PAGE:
I'd gone around diagnosing the film's expected fare at the big B-O; a premortem, if you will. I'd irritated my friends to the extent that the ones who'd been looking forward to the film developed a rather extreme hatred towards it. I'd taken it upon myself to advertise the film wherever I went, hosting protracted discussions on the film and why it'll be the biggest hit in years.

So you can imagine when I finally went to watch the film this Saturday, I was nearly frothing at the mouth. Clutching my popcorn and Pepsi in a death-grip, I entered the hall.....though not my Chakravyuh, I felt my ultimate test had begun.

Rock On's!! about "Magik" (very apt), a successful Indian rock group that, at the height of its popularity, is forced to disband. Years later, Fate deals them another hand and this time they know exactly how to play their cards right. It's a simple, non-convoluted story and you totally know how it's gonna end. But it's in the treatment that Rock On!! scores its biggest victory.

The opening scene of Rock On!! will just leave you begging for more.....that is, if you're a TOTAL music addict (as the Joker would say: "Like me!"). If Rock rocks your world and you count your breaths to the beat of Gods like Aerosmith, Guns N' Roses, The Who and (the Lords of 'em all) Pink Floyd, then Rock On!!'ll be the ultimate high; a "trip" that'll last you for a long, long time after the movie.

Back to Rock On!! now.

Socha Hai, that clever, introspective and insanely wittily written piece, kickstarts the movie. To see "Magik" on stage, creating stupendous magic, is one of many, many highlights of the film. What's so endearing and so likeable are the genuine smiles on the four band members: Farhan Akhtar, Arjun Rampal, Purab Kohli and Luke Kenny. You can tell that they're having the time of their lives jamming on stage, pleasing that crowd, getting them to sway to their tunes. Yes, that's a LIVE performance you see in front of you! (Prior to the film's release, Magik went on an all-India tour, performing in Bangalore, Mumbai, Kolkata and a few other cities....all the songs you see Magik perform on stage are actual versions.....)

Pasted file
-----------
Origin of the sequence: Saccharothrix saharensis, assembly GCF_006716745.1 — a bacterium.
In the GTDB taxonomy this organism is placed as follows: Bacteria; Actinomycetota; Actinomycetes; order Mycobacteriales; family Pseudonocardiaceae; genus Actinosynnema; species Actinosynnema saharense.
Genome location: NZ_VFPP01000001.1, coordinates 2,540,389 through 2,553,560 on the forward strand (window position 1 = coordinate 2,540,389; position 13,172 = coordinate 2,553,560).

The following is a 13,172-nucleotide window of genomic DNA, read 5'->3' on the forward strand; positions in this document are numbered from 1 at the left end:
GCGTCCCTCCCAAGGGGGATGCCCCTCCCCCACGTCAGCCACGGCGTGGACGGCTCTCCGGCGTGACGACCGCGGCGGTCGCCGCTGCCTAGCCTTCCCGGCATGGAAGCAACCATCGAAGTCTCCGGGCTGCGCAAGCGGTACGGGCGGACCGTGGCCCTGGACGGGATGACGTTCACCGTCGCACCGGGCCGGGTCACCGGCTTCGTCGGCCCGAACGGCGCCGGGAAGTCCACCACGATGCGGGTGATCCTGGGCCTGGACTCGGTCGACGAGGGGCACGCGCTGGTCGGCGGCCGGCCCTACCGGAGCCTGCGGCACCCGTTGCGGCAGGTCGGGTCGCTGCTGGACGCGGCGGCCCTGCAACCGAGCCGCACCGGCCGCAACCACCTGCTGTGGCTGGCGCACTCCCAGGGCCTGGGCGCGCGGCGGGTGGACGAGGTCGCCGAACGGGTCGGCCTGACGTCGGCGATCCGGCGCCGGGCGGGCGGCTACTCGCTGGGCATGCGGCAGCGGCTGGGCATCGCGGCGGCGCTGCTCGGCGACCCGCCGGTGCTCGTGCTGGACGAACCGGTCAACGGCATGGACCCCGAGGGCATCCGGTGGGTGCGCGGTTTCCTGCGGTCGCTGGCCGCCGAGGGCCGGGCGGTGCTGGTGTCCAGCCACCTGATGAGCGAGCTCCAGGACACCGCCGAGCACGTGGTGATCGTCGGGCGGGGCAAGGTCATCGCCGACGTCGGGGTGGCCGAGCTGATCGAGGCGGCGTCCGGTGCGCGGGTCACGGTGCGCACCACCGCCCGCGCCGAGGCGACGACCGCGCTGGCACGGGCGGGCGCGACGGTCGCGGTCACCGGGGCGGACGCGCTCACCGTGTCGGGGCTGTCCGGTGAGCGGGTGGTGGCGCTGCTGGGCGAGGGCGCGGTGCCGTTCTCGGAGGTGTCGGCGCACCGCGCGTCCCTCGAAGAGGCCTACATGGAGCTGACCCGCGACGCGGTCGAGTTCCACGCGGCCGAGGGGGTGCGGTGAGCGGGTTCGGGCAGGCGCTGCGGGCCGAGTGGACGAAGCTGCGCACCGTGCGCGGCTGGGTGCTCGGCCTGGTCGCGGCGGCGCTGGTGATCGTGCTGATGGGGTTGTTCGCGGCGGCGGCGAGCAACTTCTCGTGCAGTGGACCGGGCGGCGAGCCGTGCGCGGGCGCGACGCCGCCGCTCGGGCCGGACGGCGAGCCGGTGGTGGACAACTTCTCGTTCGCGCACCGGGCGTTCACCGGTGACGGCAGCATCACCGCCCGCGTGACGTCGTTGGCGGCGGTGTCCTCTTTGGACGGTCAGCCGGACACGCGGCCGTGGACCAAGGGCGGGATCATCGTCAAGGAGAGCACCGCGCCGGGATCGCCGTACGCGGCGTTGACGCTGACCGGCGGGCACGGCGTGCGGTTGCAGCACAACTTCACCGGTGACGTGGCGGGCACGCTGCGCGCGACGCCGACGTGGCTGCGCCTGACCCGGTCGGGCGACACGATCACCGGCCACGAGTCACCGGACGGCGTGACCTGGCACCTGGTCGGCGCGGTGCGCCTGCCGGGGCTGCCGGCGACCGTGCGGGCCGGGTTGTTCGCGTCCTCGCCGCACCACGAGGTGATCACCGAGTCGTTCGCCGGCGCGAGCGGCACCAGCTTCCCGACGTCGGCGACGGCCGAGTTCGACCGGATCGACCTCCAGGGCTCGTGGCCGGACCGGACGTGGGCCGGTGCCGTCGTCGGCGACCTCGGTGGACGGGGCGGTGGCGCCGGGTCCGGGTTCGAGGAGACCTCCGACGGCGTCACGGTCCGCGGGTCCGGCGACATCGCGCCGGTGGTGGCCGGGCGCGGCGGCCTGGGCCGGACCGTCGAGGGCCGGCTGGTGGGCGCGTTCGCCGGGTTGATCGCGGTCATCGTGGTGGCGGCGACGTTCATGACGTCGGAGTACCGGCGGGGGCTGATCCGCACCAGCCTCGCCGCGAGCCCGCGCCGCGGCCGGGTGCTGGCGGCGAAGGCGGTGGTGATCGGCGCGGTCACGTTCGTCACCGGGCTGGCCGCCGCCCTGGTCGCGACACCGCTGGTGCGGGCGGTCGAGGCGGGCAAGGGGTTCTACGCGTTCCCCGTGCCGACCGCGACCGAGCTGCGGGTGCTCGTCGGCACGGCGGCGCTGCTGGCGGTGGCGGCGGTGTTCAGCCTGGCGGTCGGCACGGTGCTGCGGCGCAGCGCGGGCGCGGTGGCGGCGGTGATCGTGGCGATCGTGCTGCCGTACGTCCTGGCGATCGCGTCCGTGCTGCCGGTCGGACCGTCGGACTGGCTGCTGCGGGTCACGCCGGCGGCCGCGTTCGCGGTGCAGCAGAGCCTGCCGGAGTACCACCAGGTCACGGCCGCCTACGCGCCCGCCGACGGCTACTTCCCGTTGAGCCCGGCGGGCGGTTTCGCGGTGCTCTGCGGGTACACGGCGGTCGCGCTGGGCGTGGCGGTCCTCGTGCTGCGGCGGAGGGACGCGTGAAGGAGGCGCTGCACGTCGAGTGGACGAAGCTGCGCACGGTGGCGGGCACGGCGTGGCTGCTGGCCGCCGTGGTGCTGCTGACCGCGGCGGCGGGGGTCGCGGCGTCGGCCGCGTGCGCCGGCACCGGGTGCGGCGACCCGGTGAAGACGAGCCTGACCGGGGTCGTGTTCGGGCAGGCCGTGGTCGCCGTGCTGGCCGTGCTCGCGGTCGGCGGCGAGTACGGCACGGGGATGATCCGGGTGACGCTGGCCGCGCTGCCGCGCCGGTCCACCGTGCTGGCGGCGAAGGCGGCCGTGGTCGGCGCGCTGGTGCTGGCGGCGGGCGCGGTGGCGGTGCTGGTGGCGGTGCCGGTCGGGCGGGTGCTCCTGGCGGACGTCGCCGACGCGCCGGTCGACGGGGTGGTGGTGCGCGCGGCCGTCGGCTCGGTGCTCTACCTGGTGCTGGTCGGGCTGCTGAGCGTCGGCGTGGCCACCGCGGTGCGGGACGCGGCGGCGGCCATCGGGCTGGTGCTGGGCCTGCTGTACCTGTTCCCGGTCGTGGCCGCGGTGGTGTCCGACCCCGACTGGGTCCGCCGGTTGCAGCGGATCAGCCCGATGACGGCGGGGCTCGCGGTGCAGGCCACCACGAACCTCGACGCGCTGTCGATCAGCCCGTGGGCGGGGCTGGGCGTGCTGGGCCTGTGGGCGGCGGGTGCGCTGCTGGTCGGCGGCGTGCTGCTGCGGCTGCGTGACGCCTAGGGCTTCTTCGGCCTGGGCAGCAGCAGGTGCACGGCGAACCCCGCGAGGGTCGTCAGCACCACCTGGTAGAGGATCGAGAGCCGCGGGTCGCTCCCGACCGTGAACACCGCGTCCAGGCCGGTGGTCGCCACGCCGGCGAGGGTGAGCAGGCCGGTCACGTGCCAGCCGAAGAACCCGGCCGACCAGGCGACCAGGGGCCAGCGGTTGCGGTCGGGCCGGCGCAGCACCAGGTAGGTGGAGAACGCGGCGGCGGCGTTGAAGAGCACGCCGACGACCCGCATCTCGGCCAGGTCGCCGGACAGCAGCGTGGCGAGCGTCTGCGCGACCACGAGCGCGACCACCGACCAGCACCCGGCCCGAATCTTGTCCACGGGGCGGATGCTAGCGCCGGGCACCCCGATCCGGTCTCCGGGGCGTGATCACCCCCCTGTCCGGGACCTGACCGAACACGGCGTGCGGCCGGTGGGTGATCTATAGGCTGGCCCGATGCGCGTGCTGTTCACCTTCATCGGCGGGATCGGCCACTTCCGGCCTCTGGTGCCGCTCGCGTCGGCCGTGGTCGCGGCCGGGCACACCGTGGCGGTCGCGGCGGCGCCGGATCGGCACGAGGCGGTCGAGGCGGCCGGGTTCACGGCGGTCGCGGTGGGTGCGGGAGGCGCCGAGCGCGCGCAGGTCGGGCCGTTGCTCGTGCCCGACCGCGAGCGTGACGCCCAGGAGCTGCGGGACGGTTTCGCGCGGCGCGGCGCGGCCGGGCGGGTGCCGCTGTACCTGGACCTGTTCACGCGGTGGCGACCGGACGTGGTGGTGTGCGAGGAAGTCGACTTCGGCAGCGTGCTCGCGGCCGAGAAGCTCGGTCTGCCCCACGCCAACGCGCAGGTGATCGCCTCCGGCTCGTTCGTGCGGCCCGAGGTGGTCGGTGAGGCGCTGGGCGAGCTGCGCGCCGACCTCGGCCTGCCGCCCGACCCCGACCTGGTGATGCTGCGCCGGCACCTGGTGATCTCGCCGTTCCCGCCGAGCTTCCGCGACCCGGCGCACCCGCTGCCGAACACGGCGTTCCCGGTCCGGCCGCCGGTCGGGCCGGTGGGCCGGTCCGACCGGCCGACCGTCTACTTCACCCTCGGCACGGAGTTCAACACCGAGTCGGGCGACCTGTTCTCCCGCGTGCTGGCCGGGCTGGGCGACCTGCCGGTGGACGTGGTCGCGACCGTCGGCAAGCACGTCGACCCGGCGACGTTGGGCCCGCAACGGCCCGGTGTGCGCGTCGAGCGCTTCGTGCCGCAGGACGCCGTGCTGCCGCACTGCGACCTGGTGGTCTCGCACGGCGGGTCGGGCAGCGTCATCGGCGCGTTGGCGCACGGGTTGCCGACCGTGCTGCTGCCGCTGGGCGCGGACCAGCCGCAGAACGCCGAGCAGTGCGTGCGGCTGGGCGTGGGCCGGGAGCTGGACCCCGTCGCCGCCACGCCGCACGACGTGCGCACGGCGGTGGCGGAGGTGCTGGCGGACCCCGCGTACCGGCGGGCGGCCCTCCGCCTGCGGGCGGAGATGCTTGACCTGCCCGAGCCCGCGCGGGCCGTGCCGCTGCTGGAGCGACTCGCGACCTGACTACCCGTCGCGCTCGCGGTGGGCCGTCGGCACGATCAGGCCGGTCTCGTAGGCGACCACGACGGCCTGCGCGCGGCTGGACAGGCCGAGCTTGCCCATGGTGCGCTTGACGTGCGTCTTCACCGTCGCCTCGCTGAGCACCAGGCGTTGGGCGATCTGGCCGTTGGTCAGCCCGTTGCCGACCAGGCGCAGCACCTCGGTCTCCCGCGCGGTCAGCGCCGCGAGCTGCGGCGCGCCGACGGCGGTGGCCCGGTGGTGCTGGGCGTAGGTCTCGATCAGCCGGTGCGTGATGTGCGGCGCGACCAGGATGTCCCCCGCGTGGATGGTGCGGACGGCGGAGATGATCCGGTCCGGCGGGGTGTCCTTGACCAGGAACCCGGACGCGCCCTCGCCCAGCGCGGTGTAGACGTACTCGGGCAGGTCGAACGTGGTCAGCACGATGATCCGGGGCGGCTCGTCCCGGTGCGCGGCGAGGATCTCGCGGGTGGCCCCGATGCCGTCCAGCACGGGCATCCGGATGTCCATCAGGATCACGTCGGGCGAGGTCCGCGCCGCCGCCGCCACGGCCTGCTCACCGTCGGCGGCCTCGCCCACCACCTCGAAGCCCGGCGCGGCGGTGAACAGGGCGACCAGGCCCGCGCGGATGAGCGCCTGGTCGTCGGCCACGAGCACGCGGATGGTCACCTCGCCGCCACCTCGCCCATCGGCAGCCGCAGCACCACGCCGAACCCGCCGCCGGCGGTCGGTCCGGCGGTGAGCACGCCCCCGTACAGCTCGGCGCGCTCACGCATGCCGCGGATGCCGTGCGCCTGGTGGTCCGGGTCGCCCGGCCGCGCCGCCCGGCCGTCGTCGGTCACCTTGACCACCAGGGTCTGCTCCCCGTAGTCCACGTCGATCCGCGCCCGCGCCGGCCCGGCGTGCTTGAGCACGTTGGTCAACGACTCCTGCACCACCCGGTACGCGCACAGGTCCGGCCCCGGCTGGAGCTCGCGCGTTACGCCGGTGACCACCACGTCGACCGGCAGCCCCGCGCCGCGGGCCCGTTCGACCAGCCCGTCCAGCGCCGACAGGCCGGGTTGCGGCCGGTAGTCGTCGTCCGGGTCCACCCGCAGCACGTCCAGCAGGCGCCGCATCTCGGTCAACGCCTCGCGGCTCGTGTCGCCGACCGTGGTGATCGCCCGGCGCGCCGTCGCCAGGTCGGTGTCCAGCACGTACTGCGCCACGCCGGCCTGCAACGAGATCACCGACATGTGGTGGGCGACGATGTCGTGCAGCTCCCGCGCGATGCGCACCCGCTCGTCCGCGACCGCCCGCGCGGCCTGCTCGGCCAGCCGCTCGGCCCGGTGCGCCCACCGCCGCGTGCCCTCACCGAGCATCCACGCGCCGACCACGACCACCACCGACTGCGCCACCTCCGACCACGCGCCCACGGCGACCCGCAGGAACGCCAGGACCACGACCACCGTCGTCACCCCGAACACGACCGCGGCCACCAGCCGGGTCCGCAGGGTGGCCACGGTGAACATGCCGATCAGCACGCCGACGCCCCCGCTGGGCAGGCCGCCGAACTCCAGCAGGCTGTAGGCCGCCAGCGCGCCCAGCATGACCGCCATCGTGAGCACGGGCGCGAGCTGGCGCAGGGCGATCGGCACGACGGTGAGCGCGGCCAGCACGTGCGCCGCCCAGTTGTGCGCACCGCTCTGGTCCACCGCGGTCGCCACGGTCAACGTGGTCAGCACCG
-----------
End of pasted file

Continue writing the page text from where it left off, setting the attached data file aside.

The first half of the film, admittedly, is a lil' drab. It's not in keeping with the general pace and mood of the film and will most definitely make you wonder whether Abhishek Kapoor (the director, of "Aryan" in-fame) didn't really know how to begin the film. Even then, however, you get a decent glimpse at how the lives of Aditya (Farhan), Jo (Arjun), Killer Drummer/KD (Purab) and Rob (Luke) have changed, post-Magik. And you relate.

Aditya's become an extremely successful investment banker. He's lost his passion for life and he's forgotten how to smile and he's the most disillusioned and crabby one of 'em all. He's got an immensely loving wife, Saakshi (Prachi Desai--more about her later), who's desperate to make him smile, desperate to become a part of his life.

Jo's started teaching lil' children how to strum the guitar, including his own son, Andrew/Andy. He's constantly being nagged by his wife, Debbie (Shahana Goswami--I'll reserve my comments for now), to get a job.

KD (reluctantly) assists his father who has absolutely no appreciation for his kid.

And Rob? Haha, well Rob's tuning it up for none other than Anu Malik :-D That part's too good.

Miscellaneous flashbacks, a birthday, confrontations, a few cuppas of tea and an interval later, you see Magik reunite, albeit with a twist. And what a wild ride it is, thereon.

This review won't be complete without a quick music review, as well. Bear with me!

I won't give any more than this away: the music simply ROCKS!!! It's some of the best compositions you've heard in a long time. Shankar-Ehsaan-Loy tweak it up with some superbly crafted tunes; watch for the killer guitar solos in most of the songs, they'll make your eyes roll inwards and dance. Same goes for the insane, maddening, kickass drumming.

The best tracks? All of 'em! Seriously, the way the music's been used in the film should be a lesson to all of those dance-around-trees maestros we've applauded for so long.

Sinbad the Sailor is possibly the most effective piece of music in years. If you don't know what that means, you will when you watch the movie. It's "effective". Period.

Pichle Saat Dinon Mein's got wonderful, wonderful lyrics. The music's awesome and the words're superb. It's one of the most enjoyable tracks in the film.